In the winter of 1986, Gibrán Rivera moved with his siblings and parents to a small town west of Springfield, MA where many of his fellow Puerto Ricans had already laid roots. He didn’t want to leave Puerto Rico. He liked his 12-year-old life, his friends and his school.
“Coming here changed my life and defined everything afterwards,” says Rivera, “because it meant becoming a minority.”
Like many immigrants, Rivera left a place where his people represented the full range of human possibility. Some kids where bullies, some made good grades, some were athletic; some adults were corrupt, others admirable teachers or scientists.
When Rivera moved, all those examples collapsed into a low-end preconception, with the police questioning him as he walked home and his bilingual classroom in the same part of the school as special education.
“You come to a place where you are automatically seen as less than, as dangerous, as dirty, and as people not to interact with,” says Rivera. “The messages are very clear.”
Rivera’s experience, like many minorities in the United States, was fraught with everyday prejudice, subtle and overt, and often involving authority figures making negative assumptions he felt he could not overcome.
Stigmatized immigrant groups are often subject to chronic stress and resulting health disparities, a pattern called “minority stress” that has occupied psychology and public health journals for decades.
However, Puerto Ricans are not immigrants. Those from the islands were born as U.S. citizens, under U.S. laws, and among a population of other U.S. citizens of their ethnic background.
Once a colony coveted by warring leaders of the world for its strategic location in the Caribbean, the island cluster was ruled by Spain for 400 years before the U.S. took control following the Spanish-American war in 1898.
During the first few centuries of its reign, Spain decimated the aboriginal population, imported enslaved Africans, and introduced the Spanish language and Catholic religion, completely altering the racial and cultural landscape. But the 17th and 18th centuries saw Spain’s attention drawn elsewhere, and the mix of island bound people left alone to meld a unique Spanish Afro-Caribbean identity.
A 2006 study published in the American Journal of Human Genetics found that most modern Puerto Rican individuals have genomes derived from all three of those ancestral populations: Arawak (aboriginal people), African and European white.
Becoming a U.S. colony and later an unincorporated territory would leave a different impression. Puerto Ricans came to see themselves as American alongside the country’s larger struggles with slavery, foreign wars, corporate giants and large-scale agriculture.
“Puerto Rico was turned into a plantation for U.S. agribusiness, later an export platform for taxpayer-subsidized U.S. corporations, and the site of major U.S. military bases and petroleum refineries,” said American professor and activist Noam Chomsky in his 1998 article A Century Later.
Yet, economic hardship and educational opportunity continue to draw them to the mainland, where their experience of suddenly becoming a member of a minority group is often a stark one.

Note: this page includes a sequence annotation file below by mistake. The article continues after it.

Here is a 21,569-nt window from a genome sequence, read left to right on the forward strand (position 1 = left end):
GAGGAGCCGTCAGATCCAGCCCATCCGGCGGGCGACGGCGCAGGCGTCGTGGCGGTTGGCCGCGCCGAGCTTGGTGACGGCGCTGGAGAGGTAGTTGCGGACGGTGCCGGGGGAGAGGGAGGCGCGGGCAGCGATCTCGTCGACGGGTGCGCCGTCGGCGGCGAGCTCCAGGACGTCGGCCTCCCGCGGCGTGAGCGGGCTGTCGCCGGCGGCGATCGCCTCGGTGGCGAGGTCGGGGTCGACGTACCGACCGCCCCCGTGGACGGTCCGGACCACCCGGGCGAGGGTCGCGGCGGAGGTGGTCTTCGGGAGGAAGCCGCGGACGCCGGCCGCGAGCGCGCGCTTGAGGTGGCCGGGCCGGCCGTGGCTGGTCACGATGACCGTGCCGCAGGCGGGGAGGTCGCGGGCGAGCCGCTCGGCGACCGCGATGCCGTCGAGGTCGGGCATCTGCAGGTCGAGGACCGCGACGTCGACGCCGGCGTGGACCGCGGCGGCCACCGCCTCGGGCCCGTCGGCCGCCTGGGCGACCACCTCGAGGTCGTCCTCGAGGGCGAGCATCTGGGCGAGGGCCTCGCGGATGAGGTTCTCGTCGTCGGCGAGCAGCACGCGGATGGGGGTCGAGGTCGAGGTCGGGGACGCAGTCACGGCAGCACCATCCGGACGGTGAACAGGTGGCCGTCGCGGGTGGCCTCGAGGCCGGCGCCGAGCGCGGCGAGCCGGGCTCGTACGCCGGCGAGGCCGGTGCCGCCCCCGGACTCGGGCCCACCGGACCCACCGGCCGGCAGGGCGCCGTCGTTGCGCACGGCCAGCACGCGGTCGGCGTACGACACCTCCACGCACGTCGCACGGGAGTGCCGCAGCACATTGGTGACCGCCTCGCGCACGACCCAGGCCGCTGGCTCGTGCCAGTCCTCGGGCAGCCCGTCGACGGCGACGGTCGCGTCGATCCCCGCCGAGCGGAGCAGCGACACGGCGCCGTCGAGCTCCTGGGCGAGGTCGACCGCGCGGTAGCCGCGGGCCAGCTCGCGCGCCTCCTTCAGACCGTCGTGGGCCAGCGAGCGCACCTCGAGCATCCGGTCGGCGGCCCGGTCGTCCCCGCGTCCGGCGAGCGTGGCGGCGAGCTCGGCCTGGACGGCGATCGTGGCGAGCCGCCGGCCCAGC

“Puerto Rico is an island nation and, like Japan, the culture is very homogenous. But we are genetically heterogeneous and accustomed to interacting with different racial variants in all aspects of society.” says Dr. Sebastián Vélez, who came to Harvard as a doctoral student and teaches biology and genetics at Worcester State.
“Here, you are automatically assumed to be ignorant or dangerous,” says Vélez. “I always have to explain who I am, a university professor with a doctorate, before people will treat me without suspicion.”
However, Puerto Ricans also have a strong history of asserting themselves and making gains in the U.S.
In 1960’s Boston, for example, a group of mostly Puerto Rican activists in the South End saved their dilapidated neighborhood slated for demolition and high-end condos, turning it into an award-winning affordable housing community. Known as Villa Victoria (“Victory Village” in English), it has since become a model for modern urban development.
“It’s really remarkable what they accomplished. Many of the Puerto Ricans who fought for Villa Victoria originally came to Boston for factory or farming work with their families as children, and only had a 2nd or 3rd grade education,” says Vanessa Calderón-Rosado of Inquilinos Boricuas en Acción, the nonprofit organization that managed the Villa Victoria development. “They organized and implemented a comprehensive development plan including housing, social services, health care and a school.”
But the burden of minority status still defines life for many Puerto Ricans in the U.S., despite numerous success stories. Gibrán Rivera has been a sought-after consultant and social activist in Boston for 20 years and has seen progress within his own generation, yet he points to the high rates of depression among his people as a sign that there is still much work to be done at the societal level.
“I am concerned with stories like mine being used to universalize, to say ‘if he can do it, you can do it,’” says Rivera. “It’s more complicated than that because this is not individual work, this is social labor.”
Meg Cater is a freelance journalist in Cambridge, MA. Follow her on twitter @megancater.